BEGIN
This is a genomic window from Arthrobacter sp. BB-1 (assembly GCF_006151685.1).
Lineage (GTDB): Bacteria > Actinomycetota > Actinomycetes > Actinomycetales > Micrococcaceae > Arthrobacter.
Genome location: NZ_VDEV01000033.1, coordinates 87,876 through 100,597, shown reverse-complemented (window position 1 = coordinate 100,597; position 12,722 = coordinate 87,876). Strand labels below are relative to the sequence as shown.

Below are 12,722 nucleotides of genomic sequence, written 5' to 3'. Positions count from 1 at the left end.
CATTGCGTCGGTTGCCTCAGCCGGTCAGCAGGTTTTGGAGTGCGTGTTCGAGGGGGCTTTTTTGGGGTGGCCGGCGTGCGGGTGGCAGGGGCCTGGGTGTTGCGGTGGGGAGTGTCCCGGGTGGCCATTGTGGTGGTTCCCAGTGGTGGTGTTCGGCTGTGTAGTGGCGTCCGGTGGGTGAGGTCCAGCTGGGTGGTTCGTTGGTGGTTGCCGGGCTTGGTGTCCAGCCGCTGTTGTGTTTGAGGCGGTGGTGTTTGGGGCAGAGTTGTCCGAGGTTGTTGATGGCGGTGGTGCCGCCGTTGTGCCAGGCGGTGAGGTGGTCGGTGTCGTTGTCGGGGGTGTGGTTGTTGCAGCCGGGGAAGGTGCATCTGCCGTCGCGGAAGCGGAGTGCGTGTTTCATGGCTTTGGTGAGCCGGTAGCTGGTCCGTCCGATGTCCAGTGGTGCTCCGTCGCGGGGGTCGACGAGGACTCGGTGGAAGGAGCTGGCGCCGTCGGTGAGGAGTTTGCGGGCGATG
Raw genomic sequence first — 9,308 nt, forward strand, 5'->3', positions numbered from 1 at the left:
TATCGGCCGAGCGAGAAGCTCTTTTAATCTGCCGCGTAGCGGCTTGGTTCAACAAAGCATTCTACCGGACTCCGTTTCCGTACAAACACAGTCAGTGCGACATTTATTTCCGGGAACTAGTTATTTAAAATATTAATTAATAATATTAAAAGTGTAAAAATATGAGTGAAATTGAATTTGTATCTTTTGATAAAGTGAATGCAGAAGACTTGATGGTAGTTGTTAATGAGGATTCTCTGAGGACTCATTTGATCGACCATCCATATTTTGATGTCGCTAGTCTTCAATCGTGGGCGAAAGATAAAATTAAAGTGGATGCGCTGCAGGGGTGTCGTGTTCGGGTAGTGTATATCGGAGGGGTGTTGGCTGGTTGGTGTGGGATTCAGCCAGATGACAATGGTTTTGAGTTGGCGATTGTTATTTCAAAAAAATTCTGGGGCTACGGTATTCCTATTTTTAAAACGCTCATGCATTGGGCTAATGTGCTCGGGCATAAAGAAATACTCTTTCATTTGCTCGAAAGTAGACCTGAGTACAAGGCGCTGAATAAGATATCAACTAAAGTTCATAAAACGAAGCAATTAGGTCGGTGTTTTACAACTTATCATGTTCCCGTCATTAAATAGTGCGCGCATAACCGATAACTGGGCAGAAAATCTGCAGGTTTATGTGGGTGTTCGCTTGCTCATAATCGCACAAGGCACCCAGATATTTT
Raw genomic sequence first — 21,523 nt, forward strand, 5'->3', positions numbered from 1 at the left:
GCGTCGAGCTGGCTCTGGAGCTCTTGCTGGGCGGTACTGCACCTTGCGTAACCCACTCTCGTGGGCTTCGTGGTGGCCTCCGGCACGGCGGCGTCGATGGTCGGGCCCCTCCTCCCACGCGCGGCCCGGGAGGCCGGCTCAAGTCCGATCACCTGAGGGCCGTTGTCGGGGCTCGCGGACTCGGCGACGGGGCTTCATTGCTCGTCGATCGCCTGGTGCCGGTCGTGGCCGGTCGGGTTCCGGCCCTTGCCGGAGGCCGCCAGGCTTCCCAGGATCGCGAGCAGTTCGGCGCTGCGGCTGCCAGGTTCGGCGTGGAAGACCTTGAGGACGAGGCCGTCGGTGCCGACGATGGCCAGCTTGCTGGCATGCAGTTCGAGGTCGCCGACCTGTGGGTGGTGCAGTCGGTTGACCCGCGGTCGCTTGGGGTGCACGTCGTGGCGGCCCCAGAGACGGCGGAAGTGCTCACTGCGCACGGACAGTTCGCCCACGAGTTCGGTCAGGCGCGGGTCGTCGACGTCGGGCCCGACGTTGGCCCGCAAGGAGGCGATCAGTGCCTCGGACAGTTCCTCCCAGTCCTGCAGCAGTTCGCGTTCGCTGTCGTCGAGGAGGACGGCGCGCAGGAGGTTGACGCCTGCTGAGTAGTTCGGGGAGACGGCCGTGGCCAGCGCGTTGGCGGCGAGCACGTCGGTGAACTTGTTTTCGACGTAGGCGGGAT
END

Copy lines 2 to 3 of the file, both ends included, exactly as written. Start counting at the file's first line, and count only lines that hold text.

Lineage (GTDB): Bacteria > Actinomycetota > Actinomycetes > Actinomycetales > Micrococcaceae > Arthrobacter.
Genome location: NZ_VDEV01000033.1, coordinates 87,876 through 100,597, shown reverse-complemented (window position 1 = coordinate 100,597; position 12,722 = coordinate 87,876). Strand labels below are relative to the sequence as shown.